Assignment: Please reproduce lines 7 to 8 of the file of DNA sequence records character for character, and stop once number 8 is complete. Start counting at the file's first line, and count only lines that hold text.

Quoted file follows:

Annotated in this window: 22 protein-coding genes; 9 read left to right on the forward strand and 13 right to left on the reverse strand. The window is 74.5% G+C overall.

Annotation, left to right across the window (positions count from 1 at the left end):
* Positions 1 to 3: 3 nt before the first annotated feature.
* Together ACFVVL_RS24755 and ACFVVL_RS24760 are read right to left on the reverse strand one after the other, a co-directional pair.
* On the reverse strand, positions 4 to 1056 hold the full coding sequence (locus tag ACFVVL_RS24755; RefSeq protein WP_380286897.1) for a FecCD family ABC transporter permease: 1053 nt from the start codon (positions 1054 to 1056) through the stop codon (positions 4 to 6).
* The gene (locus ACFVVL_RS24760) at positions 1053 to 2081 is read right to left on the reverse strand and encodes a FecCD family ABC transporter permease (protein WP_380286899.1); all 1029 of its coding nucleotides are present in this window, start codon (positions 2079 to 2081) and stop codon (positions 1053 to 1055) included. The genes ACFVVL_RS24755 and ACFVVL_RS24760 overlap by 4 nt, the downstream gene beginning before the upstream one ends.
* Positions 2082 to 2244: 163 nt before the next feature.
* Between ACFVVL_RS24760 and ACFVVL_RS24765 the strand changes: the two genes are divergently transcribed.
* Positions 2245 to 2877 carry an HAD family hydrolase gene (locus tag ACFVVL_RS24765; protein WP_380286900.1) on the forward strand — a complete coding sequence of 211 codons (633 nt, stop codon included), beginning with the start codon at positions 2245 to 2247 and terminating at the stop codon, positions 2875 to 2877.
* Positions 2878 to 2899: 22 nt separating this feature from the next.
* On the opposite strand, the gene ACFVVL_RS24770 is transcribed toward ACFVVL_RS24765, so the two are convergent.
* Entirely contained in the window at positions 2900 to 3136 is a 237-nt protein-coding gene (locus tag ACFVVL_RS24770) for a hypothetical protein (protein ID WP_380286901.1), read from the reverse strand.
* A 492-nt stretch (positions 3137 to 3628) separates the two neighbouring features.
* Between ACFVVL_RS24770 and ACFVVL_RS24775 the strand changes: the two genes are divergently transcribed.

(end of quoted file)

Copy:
* Positions 2082 to 2244: 163 nt before the next feature.
* Between ACFVVL_RS24760 and ACFVVL_RS24765 the strand changes: the two genes are divergently transcribed.